Bronze birds flying up the hospice wall.



... a flurry of white birds taking flight ... to draw your eyes ... and your mind upwards...

Eighteen white birds take flight up the side of the Marie Curie Cancer Care Hospice at Springburn in Glasgow. The piece is called THE SPRINGBURN HENS ... 'Hen' being a term of endearment in the Tartan Isle.

The hospice staff are very down to earth (Glas)'Wegian Hens', who care for the people with cancer and other life-limiting illnesses. They give sensitive end of life care, alongside support for families, without cost to the users. This is delivered with unremitting kind-heartedness with a wicked and irreverent sense of humour.

The bronze 'Hens' make the bond between these unstoppable doves of love and hope and the pragmatic everydayness of the pigeon so familiar to us all.

Reflecting the 'hands-on' nature of palliative care, the birds are made of hand prints taken from patients, staff, volunteers and local kids, and cast into bronze. These light shell-like castings are full of movement, and if you spend time with them, varied and sometimes even comedic relationships can be discerned in the piece.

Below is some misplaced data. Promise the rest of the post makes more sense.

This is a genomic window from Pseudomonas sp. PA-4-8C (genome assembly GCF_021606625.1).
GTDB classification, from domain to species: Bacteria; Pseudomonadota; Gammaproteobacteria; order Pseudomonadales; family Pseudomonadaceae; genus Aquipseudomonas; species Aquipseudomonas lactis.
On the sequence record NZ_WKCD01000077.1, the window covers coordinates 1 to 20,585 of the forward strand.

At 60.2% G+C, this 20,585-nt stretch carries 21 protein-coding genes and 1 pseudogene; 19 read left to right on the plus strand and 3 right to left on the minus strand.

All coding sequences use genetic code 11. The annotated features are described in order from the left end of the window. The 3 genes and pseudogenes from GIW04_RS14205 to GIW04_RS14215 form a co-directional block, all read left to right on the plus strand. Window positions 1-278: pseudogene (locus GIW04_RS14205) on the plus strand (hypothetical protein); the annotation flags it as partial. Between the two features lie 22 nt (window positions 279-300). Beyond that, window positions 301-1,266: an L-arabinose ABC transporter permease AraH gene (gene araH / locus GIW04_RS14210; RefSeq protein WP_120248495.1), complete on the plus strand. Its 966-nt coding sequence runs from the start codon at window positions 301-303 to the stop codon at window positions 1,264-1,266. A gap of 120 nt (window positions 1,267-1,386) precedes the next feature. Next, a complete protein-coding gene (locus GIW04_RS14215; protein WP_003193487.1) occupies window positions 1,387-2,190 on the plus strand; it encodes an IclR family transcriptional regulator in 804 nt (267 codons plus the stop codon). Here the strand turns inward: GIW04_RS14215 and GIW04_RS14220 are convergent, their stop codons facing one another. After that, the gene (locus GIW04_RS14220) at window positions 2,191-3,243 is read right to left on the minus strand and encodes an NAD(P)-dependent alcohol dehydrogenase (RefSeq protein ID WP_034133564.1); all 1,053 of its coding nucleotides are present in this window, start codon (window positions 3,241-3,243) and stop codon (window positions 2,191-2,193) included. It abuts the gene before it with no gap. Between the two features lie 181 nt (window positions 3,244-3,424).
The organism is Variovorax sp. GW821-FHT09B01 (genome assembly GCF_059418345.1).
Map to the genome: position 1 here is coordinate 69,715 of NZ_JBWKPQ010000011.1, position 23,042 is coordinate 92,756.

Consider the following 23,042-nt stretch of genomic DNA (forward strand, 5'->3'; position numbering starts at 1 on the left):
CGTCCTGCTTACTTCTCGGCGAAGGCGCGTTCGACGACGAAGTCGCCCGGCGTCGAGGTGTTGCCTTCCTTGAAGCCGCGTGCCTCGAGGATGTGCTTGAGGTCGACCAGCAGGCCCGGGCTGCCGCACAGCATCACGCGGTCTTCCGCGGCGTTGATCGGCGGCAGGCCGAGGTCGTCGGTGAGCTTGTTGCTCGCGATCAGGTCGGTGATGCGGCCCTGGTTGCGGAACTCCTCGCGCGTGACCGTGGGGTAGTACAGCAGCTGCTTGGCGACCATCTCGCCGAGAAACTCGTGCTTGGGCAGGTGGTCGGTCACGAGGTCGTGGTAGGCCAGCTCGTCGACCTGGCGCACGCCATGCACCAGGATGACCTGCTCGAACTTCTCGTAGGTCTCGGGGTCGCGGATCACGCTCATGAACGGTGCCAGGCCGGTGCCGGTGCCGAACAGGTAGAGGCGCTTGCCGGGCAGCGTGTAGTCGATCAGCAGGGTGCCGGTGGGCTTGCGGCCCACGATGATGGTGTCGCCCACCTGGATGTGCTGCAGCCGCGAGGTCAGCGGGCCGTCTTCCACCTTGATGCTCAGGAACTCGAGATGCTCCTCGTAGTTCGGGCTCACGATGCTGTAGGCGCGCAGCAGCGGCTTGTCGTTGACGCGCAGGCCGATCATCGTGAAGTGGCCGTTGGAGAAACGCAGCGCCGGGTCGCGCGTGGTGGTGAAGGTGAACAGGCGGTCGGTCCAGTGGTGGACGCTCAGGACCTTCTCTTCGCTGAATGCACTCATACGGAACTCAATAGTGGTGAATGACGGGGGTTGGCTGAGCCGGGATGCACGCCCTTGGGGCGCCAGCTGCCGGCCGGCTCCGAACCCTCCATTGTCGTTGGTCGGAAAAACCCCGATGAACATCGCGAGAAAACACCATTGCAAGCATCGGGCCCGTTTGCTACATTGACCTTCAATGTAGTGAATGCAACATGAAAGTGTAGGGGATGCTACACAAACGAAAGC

It is always daunting to approach a Hospice for the first time, whether as a patient or visitor. This sculpture informs the first impression. Patinated white, and at over seven meters high, it makes a uplifting and calming statement on the large wall at the entrance to the new Hospice.

The Dove's connection with Marie Curie cannot be overlooked, as a symbol of world peace. The quest for peace was an overriding motivation for her career, her ethics as well as her personal life. It is not insignificant that she was the first woman to receive the Noble Peace Prize. The white colouring has been achieved by patinating the bronze with Bismuth, which is the element used by Marie Curie to isolate Polonium, which led to her discovery of Radium. Bismuth is however not radioactive and perfectly safe in this context

THE SPRINGBURN HENS provides a gentle way of engaging our busy, distracted thoughts and returning them to an awareness of our position in life, both personally, and from the perspective of our relationships with each other.

The sculpture was made possible thanks to a donation from Tesco, specifically for the provision of art.

Marie Curie Cancer Care is one of the UK's largest charities.


This piece was commissioned.

Location: Outdoor

Size: Large

This piece can be viewed by the public.

Dimensions: Approx 7m x 5m x 30cm deep

Medium: Bronze


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